Down syndrome puts a person at high risk for heart-related problems, so it’s important for an individual with down syndrome to partake in exercises that improve their cardiovascular health. Aerobics exercises can help them build the strength and stamina necessary to become more independent. These fun exercises will improve cardiovascular health and overall physical fitness:
While any of these exercises can be performed with others, adaptive fitness exercise classes will allow your loved one to get in shape with people who are just like them! Sometimes, a sense of community provides the motivation to get in shape. If you’re not sure where to start, we provide online fitness classes at Let’s Go Fitness, where people with diverse abilities like Down syndrome can get moving with adaptive fitness specialists.
4. Pushing and Pulling Exercises
Upper body strength is an essential part of any strength training routine, but this is especially important for people who are differently-abled. Pushing and pulling exercises will strengthen the muscles that are responsible for mobility, flexibility and a healthy posture. These exercises will help you strengthen your upper body:
Incorporating a balanced mix of pushing and pulling Down syndrome exercises into a workout routine ensures the balanced development of strength throughout the entire body.
5. Knee-Dominant Exercises
Of course, you’ll need to strengthen your lower body as well for a balanced fitness regime. A strong lower body makes it much easier to move around on your own and help you participate in the fun activities you enjoy. Try out these knee-dominant exercises to strengthen your lower body and mitigate hypermobility:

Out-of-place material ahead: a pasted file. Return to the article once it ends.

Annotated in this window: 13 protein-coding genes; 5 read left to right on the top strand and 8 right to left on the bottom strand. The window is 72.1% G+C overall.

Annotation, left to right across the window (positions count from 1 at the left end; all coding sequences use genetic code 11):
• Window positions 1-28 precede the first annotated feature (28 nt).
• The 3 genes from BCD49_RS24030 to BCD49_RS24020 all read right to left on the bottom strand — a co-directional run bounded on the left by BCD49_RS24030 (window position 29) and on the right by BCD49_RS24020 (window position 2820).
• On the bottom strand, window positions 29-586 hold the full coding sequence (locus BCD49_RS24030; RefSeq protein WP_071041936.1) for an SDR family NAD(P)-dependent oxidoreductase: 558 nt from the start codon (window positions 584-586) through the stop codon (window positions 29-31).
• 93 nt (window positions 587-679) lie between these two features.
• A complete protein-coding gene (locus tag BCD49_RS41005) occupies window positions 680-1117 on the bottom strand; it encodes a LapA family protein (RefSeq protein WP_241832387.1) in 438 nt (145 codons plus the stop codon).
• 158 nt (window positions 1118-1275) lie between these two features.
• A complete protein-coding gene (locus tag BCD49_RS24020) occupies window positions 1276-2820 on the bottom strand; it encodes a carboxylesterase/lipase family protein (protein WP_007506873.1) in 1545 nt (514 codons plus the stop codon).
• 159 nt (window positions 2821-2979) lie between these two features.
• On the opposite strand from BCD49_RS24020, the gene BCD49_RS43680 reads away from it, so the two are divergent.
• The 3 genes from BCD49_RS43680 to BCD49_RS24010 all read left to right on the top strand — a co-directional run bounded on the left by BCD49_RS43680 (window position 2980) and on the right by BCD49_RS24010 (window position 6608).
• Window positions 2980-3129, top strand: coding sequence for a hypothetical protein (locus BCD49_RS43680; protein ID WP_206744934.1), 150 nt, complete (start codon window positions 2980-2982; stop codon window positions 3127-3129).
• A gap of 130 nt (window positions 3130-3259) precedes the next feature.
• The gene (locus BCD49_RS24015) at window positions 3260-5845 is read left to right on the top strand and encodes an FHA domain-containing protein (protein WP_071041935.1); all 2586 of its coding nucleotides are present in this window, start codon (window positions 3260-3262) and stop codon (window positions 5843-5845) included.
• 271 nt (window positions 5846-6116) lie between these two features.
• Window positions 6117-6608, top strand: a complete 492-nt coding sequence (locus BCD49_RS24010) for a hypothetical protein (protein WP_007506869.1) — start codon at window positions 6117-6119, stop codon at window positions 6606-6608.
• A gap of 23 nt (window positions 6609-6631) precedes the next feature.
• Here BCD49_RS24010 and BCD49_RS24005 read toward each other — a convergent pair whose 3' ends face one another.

These exercises can get a little challenging because they require a strong core and lower body to maintain balance. Make sure that people with Down syndrome are under the guidance and supervision of an adaptive fitness specialist to avoid injuries.
Start a Down Syndrome Exercise Regime with Let’s Go Fitness
At Let's Go Fitness, we strive to create a welcoming environment where you can make friends, get in shape, and have fun doing it! Our adaptive fitness specialists will guide you every step of the way. Whether you need accommodations, modifications, or simply an understanding listener, we'll help you reach your goals.
Are you ready to start your fitness journey? Contact Let's Go Fitness today to learn more about our membership packages!